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Balat, Alphonse-Hubert-François

Balat, Alphonse-Hubert-François (1818–95). Belgian architect. In 1852 he became architect to the Duke of Brabant (the future King Leopold II (reigned 1865–1909) ), which gave him enormous clout. Although influenced by Viollet-le-Duc in his search for a rational approach to design and for ever-increasing simplicity, he drew on the immense vocabulary of Classicism whilst also experimenting with advances in engineering, which influenced his pupil Horta and other later exponents of Art Nouveau. His Classicism struck the right note with the Belgian nobility, who commissioned him to carry out numerous works (e.g. the van Assche Palace, Wetenschapsstraat, Brussels (1856–8—with its Italianate astylar façade) ). His best works were the Royal commissions, including the Riding-School and Winter-Garden (1873–4) and the celebrated glass-houses (1883–7) at Laeken, and the grand stair and several State Rooms (e.g. Throne-Room, Marble Hall, Grand Gallery) as well as the garden elevation of the Royal Palace, Brussels. His masterpiece is reckoned to be the Neo-Classical Palais des Beaux-Arts (now the Musée d'Art Ancien), Brussels (1875–88).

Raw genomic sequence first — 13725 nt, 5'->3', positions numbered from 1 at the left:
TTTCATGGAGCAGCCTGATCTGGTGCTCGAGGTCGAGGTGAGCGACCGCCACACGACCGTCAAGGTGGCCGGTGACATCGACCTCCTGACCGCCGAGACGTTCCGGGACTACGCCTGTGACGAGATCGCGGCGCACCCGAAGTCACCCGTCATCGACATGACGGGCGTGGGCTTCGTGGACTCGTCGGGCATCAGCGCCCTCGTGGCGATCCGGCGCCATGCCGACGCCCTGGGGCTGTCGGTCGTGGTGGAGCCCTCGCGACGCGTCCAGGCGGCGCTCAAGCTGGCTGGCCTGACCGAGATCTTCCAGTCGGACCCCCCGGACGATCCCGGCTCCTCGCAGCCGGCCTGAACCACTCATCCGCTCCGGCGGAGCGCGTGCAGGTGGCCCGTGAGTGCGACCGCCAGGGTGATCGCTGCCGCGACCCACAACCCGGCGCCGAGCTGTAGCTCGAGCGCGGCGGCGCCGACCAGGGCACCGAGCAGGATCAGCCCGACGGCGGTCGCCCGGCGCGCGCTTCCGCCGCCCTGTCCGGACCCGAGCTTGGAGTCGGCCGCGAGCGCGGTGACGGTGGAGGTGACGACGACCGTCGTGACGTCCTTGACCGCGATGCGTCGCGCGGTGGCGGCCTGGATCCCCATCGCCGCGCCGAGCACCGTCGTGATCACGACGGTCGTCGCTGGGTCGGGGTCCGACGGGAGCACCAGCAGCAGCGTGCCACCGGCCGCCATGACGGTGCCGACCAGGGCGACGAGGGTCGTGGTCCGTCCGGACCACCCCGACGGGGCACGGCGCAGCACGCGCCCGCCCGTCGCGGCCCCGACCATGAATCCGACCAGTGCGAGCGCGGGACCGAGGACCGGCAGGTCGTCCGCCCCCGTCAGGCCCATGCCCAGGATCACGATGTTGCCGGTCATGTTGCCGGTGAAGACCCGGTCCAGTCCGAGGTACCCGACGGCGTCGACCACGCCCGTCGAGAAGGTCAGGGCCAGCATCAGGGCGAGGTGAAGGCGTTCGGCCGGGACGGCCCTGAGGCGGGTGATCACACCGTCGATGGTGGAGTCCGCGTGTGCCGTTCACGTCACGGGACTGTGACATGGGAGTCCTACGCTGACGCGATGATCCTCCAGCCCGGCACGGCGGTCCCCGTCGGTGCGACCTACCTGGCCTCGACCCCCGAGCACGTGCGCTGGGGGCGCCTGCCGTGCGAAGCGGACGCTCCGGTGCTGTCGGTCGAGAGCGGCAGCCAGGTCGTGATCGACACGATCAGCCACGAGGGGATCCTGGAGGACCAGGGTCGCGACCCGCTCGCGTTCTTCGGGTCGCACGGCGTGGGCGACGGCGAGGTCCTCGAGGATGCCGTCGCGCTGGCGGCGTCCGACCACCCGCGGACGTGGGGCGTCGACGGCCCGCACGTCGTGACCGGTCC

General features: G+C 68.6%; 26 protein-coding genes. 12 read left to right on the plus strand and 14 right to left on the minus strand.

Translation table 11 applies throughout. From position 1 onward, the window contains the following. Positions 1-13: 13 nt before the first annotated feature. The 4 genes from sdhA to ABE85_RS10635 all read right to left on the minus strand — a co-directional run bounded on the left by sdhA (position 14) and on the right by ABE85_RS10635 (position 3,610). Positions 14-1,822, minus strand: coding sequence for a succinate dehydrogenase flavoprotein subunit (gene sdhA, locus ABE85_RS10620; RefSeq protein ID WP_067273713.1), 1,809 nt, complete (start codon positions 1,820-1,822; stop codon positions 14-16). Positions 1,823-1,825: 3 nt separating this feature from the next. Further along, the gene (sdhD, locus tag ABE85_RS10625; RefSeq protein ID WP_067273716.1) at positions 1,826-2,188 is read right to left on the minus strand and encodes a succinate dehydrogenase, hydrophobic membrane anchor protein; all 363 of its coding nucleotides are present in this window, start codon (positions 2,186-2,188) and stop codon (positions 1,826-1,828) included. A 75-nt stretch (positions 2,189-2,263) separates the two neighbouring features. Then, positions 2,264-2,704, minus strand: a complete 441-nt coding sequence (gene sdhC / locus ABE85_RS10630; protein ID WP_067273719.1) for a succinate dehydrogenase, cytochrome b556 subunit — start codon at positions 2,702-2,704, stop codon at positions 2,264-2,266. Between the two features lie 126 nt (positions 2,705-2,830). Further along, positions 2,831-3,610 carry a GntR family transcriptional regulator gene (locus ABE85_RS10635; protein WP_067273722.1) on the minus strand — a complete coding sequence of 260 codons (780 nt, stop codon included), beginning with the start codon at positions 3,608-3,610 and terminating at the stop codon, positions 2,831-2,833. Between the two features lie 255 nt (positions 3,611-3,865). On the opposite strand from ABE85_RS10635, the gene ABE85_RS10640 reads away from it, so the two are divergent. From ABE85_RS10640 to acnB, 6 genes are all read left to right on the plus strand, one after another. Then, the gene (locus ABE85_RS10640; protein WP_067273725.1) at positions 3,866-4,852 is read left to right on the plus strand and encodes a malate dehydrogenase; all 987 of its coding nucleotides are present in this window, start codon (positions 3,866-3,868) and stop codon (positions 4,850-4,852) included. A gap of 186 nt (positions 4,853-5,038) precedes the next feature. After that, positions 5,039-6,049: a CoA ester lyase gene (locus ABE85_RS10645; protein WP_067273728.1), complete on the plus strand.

Bibliography

Loo (ed.) (2003);
Placzek (ed.) (1982);
Petra Maclot ;
Jane Turner (1996)

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Leopold I

Leopold I (1790–1865) First King of independent Belgium (1831–65). Son of the Duke of Saxe-Coburg-Saalfield, he became a British subject after marrying the daughter of the future King George IV (1816). He refused the throne of Greece in 1830, but accepted that of Belgium after it declared its independence from the Netherlands. He was an important influence on the young Queen Victoria, his niece, and was largely responsible for her marriage to Prince Albert.

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Dukes, Leopold

Leopold Dukes, 1810–91, Hungarian Hebrew scholar. He made a collection of rabbinical proverbs and wrote on the history of Jewish literature, notably of Hebrew poetry in the Middle Ages. He also translated into German Rashi's commentary on the Pentateuch.

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